Where did it all go?

07/25/2012 19:30


I just threw out the trash … but once it is discarded where does it go?  According to the Environmental Protection Agency (in 2008) approximately 250 million tons of garbage was produced (which means thrown out) … and 83 million tons of it was recycled (about 1/3).  (See https://www.answerbag.com/q_view/1869772)   The most common things to be recycled are paper goods, yard trimmings, food scraps, and plastics.  Oh, by the way, these figures are for the US only.

What about the rest of our garbage … you might ask.  Well, the greatest majority of it ends up in landfills.  Landfills can be defined as the place where, after a product’s useful life, we store its remains.  This progression is a function of two rather misguided economic strategies.  The first is what is called “planned obsolescence” and the second is called “resource extraction”

Issue #1:  Planned obsolescence is a design policy that limits the useful life of a product so that it forces the user to buy again and again.  The idea is to stimulate demand rather than provide longevity.  (See https://en.wikipedia.org/wiki/Planned_obsolescence)  Obviously this stimulates sales but does little to protect the environment or to preserve resources.

Issue #2:  Resource extraction can be described as … “To take, in the quickest and cheapest manner, the most profitable portions of any naturally existing commodity … and then … to move on the next!”  Obviously this is intended to stimulate a company’s bottom line but, once again does little tp protect the environment or the preserve our natural resources.

Issue #3:  Landfills are filling up!  (See https://www.ecoevaluator.com/lifestyle/recycling/filling-our-landfills.html)  But that is not the worst part of the problem.  The real problem is that “eventually” every landfill is going to leak and they contain some of the most toxic substances known to man.  (See https://www.sixwise.com/newsletters/06/09/29/how-dangerous-is-it-really-to-live-near-a-landfill-and-how-near-is-too-near.htm)  Simply put that means that … twenty years from now … or fifty years from now … or a hundred years from now … those toxins are going to begin to leach into the air, the water, and the soil.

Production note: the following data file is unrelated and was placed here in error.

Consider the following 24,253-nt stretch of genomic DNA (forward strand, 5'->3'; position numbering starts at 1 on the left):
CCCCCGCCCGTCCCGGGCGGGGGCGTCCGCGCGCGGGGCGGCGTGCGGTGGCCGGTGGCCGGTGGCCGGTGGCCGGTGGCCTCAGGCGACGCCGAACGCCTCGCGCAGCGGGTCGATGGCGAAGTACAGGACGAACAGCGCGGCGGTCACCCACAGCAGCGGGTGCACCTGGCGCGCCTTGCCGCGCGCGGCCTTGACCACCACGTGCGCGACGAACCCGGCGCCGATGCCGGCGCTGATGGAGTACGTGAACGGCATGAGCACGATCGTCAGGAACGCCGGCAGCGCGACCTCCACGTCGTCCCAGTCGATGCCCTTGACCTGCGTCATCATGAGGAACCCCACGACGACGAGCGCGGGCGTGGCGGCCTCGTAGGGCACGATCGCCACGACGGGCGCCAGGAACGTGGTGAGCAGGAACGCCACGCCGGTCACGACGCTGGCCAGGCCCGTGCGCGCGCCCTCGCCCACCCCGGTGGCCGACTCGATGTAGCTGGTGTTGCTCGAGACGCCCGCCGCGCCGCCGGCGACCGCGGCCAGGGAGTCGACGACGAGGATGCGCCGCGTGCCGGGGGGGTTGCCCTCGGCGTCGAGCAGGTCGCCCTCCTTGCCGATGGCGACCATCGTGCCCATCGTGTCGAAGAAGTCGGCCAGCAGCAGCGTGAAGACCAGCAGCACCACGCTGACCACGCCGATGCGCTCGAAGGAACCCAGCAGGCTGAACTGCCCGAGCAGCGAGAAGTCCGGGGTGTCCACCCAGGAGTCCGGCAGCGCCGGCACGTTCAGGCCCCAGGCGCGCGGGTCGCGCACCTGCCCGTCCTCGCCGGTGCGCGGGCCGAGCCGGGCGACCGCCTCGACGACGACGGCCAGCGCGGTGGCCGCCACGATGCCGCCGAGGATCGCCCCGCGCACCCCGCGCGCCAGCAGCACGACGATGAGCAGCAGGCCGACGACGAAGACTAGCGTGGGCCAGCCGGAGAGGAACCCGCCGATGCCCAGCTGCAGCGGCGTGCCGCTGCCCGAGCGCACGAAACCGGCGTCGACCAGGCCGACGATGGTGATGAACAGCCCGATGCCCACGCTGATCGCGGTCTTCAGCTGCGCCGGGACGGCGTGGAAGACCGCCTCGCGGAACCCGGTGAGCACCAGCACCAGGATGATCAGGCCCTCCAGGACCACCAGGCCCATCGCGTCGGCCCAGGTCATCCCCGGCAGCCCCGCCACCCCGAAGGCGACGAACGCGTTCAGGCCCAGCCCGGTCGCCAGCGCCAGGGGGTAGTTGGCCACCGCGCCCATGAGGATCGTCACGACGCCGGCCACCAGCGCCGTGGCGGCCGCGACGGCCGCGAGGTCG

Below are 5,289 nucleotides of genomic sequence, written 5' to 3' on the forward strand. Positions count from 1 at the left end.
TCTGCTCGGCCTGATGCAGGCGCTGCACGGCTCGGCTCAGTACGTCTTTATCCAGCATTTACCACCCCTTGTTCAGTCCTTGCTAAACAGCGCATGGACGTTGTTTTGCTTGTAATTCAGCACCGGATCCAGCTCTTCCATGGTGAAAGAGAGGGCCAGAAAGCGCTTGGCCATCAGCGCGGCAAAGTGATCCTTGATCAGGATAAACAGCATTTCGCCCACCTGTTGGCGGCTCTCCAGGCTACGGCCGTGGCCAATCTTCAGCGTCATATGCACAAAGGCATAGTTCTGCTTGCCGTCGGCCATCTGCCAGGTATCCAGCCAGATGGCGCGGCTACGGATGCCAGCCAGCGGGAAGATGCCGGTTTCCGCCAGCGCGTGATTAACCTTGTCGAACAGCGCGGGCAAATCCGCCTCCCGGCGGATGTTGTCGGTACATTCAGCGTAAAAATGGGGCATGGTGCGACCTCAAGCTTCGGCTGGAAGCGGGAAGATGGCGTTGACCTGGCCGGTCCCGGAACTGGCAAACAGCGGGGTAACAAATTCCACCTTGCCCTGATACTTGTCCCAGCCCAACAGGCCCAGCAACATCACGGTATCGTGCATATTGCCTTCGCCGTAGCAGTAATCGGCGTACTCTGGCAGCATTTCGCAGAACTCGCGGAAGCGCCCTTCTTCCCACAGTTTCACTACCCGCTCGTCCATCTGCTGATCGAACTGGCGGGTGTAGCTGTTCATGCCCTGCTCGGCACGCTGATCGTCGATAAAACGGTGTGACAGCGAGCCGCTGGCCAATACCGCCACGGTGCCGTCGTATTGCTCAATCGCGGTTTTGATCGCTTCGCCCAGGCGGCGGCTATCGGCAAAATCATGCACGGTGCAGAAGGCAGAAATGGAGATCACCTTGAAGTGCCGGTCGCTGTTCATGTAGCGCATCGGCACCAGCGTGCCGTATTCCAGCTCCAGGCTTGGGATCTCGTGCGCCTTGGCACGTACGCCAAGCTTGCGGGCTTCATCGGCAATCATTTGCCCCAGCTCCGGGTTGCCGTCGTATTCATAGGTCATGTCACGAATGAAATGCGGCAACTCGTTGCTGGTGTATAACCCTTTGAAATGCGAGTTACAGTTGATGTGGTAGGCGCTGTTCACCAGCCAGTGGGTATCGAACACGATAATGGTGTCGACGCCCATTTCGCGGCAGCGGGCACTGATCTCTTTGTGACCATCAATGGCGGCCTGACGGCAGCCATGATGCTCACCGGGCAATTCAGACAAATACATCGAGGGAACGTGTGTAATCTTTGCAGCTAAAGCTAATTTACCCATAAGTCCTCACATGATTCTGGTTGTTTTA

Issue #4:  Until a leak is detected (which means it has already begun to contaminate things) no one knows it is happening.  The reason I am voicing concern is that on a local basis it appears we may have a leaking landfill … with toxins getting into local wells (you know … the water we drink).  The company operating the landfill acknowledges that there are high levels of toxins in local wells but claims there is no proof the toxins are coming from their site.  I think you can see the path this might take; i.e. you continue to use the contaminated water while the courts take years (possibly decades) to decide who is at fault,

Native Americans had great wisdom.  They said, “We do not own the land … we only borrow it from our children!”

OK … you may not get sick from the toxic substances in the air, the soil, and the water … but what about your children?  Do we want to put up with this so that some corporation can maintain it precious profit line?  Really?